A funded PhD position is available in the field of Biomedical Imaging. Optical coherence tomography (OCT) and photo-acoustic (PA) imaging are hot topics in the biomedical imaging field. They can offer structural and functional information of biological tissues with excellent resolution and high contrast. Both techniques have the potential to be applied to the early detection of cancer or examining vascular and skin diseases. By measuring back-scattered photons and a loading mechanism, the tissue mechanical properties can be reconstructed using OCT. At the same time, using PA measurements, it is also possible to reconstruct the mechanical properties of the tissue as well as to quantify optical and physiological properties such as the optical absorption and scattering coefficients, the deoxy and oxy-haemoglobin concentrations, etc.
Some forensic in situ investigations, such as those needed in transportation (for aviation, maritime, road, or rail accidents) or for parts working under harsh conditions (e.g., pipes or turbines) would benefit from a method/technique that distinguishes ductile from brittle fractures of metals—as material defects are one of the potential causes of incidents. Nowadays, the gold standard in material studies is represented by scanning electron microscopy (SEM). However, SEM instruments are large, expensive, time-consuming, and lab-based; hence, in situ measurements are impossible.
In this paper we report on the use of a single supercontinuum (SC) source for multimodal imaging. The 2-octave bandwidth (475-2300 nm) makes the SC source suitable for optical coherence tomography (OCT) as well as for multispectral photoacoustic microscopy (MPAM). The IR band centered at 1310 nm is chosen for OCT to penetrate deeper into tissue with 8 mW average power on the sample. The 500-840 nm band is used for MPAM. The source has the ability to select the central wavelength as well as the spectral bandwidth. An energy of more than 35 nJ within a less than 50 nm bandwidth is achieved on the sample for wavelengths longer than 500 nm. In the present paper, we demonstrate the capabilities of such a multimodality imaging instrument based on a single optical source. In-vitro mouse ear B-scan images are presented.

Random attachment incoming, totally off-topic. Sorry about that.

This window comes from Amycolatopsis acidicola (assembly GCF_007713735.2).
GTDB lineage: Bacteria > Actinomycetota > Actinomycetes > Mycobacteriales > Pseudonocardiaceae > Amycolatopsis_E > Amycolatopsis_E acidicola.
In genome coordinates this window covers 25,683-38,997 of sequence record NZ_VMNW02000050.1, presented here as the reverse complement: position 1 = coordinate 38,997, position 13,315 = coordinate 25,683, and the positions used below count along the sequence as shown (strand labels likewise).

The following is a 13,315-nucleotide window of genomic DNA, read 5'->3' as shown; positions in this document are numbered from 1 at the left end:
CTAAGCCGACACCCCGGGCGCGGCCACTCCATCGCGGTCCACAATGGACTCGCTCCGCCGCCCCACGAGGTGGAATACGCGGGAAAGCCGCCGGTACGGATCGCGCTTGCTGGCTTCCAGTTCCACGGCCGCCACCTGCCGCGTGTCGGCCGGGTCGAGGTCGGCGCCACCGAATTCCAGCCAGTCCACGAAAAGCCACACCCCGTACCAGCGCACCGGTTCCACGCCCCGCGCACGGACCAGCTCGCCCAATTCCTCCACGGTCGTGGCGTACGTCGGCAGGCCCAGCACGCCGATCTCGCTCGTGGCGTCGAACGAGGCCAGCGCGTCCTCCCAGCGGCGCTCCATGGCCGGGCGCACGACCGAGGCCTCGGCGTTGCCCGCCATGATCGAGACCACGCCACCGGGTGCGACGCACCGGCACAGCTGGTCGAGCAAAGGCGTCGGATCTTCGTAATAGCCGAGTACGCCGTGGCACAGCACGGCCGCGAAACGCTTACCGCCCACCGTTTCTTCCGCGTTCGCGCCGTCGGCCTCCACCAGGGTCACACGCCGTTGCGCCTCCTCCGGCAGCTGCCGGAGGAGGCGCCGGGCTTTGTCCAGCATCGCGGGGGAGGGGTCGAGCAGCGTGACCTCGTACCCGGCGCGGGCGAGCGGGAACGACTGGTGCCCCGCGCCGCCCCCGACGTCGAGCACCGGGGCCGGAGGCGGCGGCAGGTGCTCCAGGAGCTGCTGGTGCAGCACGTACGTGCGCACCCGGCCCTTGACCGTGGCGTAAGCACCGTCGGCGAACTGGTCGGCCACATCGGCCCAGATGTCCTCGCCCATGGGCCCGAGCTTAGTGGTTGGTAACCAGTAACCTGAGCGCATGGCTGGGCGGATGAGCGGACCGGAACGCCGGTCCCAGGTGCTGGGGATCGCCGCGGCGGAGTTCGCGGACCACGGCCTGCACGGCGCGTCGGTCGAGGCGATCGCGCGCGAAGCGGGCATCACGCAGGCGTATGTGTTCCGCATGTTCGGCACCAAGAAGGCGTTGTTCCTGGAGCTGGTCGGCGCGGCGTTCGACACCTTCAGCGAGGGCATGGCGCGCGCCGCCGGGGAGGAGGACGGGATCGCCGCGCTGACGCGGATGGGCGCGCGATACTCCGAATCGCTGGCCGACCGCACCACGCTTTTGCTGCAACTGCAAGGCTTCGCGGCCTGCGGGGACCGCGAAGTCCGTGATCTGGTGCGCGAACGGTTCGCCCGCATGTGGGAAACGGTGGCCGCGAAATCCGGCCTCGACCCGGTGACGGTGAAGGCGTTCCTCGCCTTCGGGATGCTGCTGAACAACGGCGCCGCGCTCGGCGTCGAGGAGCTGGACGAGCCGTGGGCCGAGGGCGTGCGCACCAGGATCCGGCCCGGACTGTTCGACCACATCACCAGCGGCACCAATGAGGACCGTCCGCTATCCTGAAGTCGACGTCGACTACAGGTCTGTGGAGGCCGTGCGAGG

The morphology of embryos produced by in vitro fertilization (IVF) is commonly used to estimate their viability. However, imaging by standard microscopy is subjective and unable to assess the embryo on a cellular scale after compaction. Optical coherence tomography is an imaging technique that can produce a depth-resolved profile of a sample and can be coupled with speckle variance (SV) to detect motion on a micron scale. In this study, day 7 post-IVF bovine embryos were observed either short-term (10 minutes) or long-term (over 18 hours) and analysed by swept source OCT and SV to resolve their depth profile and characterize micron-scale movements potentially associated with viability. The percentage of en-face images showing movement at any given time was calculated as a method to detect the vital status of the embryo. This method could be used to measure the levels of damage sustained by an embryo, for example after cryopreservation, in a rapid and non-invasive way.
This paper describes the application of the Gabor filtering protocol to a Master/Slave (MS) swept source optical coherence tomography (SS)-OCT system at 1300 nm. The MS-OCT system delivers information from selected depths, a property that allows operation similar to that of a time domain OCT system, where dynamic focusing is possible.